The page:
CC: Yeah, I’ve cried. And I’ve felt you don’t always cry when you think you’re going to, sometimes you’re, you know, whatever catharsis it is, is at an odd time. But I definitely cried while I was writing the epilogue to Clockwork Princess, because it was about how life inevitably proceeds and death inevitably happens and also aging inevitably happens and loss happens, and you can never go back to a place or a time. But it was so sad to me, like it’s a true thing about life and I think we have a responsibility to write about the truth about life. It was a very, it’s very much central to the idea of being immortal and I wanted to kind of explore the aspect that if you’re immortal, you’re standing still while everything else is moving forward, and that means everything you love will be carried away. So I definitely teared up while I was writing it.

Question: How do you decide on the cover of a book? And how do you make it.

HB: Alright, terrible news. We don’t decide. Our publishers do allow us to have input, but by and large, they make decisions about what the cover is going to look like, and we get to pick from somewhat limited options.

CC: Also, when you’re starting out as a writer, don’t even think that you’re going to ever, ever going to be able to pick your cover, because you’re not. Like I got the cover of my first book in the mail, like “I hope you like it, we’ve printed this many”, so I thought “Okay“. (gelach)

HB: I’m sure it’s not great news for all of you who want to become writers, you’re like “Wait!

CC: But, as you become a more established writer, you do get more control and you start to get control written into your contract. At this point you do get to say “I don’t like that or I do like that”, but usually you’re making small changes, like “I don’t like that font or I don’t like that colour or I don’t like that position”. You can make some alterations, but mostly you just get presented with a cover and “hope you like it”.

CC: For the Magisterium, Scholastic was actually really awesome and she gave us two different covers and it was like “pick your favourite”, but even then you’re picking from two options.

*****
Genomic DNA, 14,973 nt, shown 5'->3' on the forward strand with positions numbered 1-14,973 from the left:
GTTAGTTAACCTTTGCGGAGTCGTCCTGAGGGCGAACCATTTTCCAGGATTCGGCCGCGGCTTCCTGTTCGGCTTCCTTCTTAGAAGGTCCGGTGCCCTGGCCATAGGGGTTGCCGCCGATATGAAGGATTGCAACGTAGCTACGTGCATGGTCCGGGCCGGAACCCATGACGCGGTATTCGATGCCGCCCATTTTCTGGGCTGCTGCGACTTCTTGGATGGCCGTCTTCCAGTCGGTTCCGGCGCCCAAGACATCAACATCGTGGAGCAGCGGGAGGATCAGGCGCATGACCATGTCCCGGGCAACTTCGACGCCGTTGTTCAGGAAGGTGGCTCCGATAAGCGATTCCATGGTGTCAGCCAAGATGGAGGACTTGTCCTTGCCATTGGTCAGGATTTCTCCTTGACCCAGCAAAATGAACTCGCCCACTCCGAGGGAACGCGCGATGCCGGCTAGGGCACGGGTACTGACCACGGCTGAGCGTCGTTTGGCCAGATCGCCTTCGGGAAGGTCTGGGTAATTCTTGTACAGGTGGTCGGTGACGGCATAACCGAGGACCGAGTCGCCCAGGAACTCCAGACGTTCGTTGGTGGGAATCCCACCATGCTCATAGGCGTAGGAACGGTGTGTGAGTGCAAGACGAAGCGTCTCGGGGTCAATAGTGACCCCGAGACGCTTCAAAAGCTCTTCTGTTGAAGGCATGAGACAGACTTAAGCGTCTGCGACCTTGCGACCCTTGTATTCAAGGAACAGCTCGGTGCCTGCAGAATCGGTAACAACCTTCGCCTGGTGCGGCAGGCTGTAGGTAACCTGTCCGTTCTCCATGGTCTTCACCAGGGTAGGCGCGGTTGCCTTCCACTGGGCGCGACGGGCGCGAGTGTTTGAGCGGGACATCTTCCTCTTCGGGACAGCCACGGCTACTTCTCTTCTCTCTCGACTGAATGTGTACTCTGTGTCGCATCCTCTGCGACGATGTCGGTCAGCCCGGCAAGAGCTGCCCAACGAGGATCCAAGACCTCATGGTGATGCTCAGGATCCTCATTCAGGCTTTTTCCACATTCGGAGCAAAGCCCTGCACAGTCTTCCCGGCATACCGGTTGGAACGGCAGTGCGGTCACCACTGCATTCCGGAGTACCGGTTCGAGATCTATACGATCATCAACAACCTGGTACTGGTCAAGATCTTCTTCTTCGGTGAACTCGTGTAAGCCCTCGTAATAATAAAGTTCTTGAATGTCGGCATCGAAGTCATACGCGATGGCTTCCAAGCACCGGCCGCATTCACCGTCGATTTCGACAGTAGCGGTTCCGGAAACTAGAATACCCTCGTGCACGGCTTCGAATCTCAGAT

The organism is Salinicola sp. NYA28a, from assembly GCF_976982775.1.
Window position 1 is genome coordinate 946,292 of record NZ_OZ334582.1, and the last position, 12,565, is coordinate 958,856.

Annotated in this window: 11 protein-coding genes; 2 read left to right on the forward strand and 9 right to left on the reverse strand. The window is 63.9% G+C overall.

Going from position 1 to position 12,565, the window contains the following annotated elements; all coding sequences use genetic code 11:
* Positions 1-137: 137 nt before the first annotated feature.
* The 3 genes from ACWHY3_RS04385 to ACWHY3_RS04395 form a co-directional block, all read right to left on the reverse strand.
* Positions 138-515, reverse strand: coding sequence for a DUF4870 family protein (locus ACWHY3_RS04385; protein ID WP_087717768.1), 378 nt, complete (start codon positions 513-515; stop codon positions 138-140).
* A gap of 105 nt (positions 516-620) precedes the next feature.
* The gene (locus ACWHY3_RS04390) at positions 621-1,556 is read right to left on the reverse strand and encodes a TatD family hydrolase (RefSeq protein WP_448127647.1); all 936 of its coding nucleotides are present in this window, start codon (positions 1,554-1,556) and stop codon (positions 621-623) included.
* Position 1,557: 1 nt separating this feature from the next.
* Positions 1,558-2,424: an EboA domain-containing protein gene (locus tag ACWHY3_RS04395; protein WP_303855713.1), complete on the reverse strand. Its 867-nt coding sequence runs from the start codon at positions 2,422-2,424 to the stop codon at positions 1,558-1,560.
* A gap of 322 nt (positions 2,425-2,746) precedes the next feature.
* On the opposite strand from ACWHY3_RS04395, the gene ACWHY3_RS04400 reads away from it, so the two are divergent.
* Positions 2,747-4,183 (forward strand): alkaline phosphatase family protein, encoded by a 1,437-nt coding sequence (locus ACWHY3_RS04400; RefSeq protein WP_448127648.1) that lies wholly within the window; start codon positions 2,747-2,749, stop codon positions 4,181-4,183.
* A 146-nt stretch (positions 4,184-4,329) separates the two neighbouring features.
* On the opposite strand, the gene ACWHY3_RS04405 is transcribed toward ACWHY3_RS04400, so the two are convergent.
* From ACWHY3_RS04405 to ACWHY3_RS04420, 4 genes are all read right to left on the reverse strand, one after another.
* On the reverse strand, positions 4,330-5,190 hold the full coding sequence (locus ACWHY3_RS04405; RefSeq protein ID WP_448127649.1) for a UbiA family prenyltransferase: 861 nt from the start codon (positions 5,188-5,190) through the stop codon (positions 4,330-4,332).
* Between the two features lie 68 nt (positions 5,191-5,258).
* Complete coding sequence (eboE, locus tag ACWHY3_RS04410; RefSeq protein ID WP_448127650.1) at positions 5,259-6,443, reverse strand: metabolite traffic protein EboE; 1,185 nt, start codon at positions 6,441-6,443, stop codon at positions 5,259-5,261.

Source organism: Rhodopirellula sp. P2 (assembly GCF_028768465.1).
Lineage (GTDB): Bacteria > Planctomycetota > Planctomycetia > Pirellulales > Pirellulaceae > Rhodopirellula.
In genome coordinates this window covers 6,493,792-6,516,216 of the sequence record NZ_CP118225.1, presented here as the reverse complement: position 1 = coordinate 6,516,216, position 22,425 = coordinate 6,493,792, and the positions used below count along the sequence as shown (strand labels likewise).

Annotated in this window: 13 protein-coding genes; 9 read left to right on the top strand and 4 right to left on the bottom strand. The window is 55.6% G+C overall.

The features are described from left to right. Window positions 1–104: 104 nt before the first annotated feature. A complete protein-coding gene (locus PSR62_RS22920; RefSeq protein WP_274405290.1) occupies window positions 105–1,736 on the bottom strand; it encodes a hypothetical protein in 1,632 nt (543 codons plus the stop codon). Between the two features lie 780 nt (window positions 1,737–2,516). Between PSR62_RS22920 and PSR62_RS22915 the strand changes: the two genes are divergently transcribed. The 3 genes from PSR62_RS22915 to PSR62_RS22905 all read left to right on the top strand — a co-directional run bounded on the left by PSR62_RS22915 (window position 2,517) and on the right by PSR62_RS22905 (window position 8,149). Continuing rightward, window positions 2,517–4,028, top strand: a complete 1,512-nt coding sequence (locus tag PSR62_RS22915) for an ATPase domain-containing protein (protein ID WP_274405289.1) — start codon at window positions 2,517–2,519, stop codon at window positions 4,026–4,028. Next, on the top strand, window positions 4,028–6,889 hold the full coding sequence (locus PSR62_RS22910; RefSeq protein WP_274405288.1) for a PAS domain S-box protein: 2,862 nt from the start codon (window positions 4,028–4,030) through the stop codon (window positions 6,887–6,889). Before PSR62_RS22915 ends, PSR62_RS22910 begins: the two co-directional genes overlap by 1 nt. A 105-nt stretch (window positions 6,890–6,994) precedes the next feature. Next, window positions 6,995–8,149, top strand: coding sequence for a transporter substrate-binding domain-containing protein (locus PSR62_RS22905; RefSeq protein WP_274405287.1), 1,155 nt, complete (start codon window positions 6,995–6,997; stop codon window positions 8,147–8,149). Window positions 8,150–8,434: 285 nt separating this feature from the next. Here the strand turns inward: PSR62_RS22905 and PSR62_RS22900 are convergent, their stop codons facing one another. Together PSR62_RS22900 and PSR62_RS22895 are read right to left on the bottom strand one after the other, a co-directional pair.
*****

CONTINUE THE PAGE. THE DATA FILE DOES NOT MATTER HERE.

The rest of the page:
HB: And they were definitely herding us to one option.

CC: Oh yeah, that’s true. They were like “Pick from these two options. We like the first one. If you want to pick the second one, I guess you can pick the second one, but…

HB: No one will like it.

HB: We actually really liked the second one, but we also liked the first one, so it worked out.

CC: You’re still sad about the second one?

HB: Sometimes. It was really different, so.

CC: But from foreign publishers, you won’t even see those. You’ll maybe see them four years after the book comes out, when you’re wandering through a bookstore in Mongolia and you’re like, “That’s my book. Why does it have a horse on it?” No one will tell you. no one will communicate with you, and if they do it will be in a language you don’t understand. And then they will also not respond to anything that you say.

CC: We’re sorry to depress you, but this is the truth. Do we have anything happy to say? (veel gelach)

HB: Um, sure. Lots of, I don’t know. Tomorrow’s my birthday!

CC: I know Clary’s birthday is August 22nd, because it’s my best friend’s birthday. So she has her birthday in City of Bones, so I did actually have to figure out when it was. So it’s my best friend’s birthday, so I’ll always remember it. And later I had to figure out that Jace was born in January, so I don’t know what that makes him. And The Bane Chronicles comes out next Tuesday and I’m very happy about that. I’m excited! And I think that’s it! Thank you all so much!

 

 

Hopelijk heeft iedereen die naar de Boekenbeurs in Antwerpen is geweest ook genoten van deze bijzondere dag, en hopelijk kan iedereen die er helaas niet bij kon zijn er nu toch een beetje bij zijn.

 

And Thank you Cassie and Holly, for coming (somewhat) near our home! It was an amazing day, and we would love to have you (back) in The Netherlands or Belgium in the future!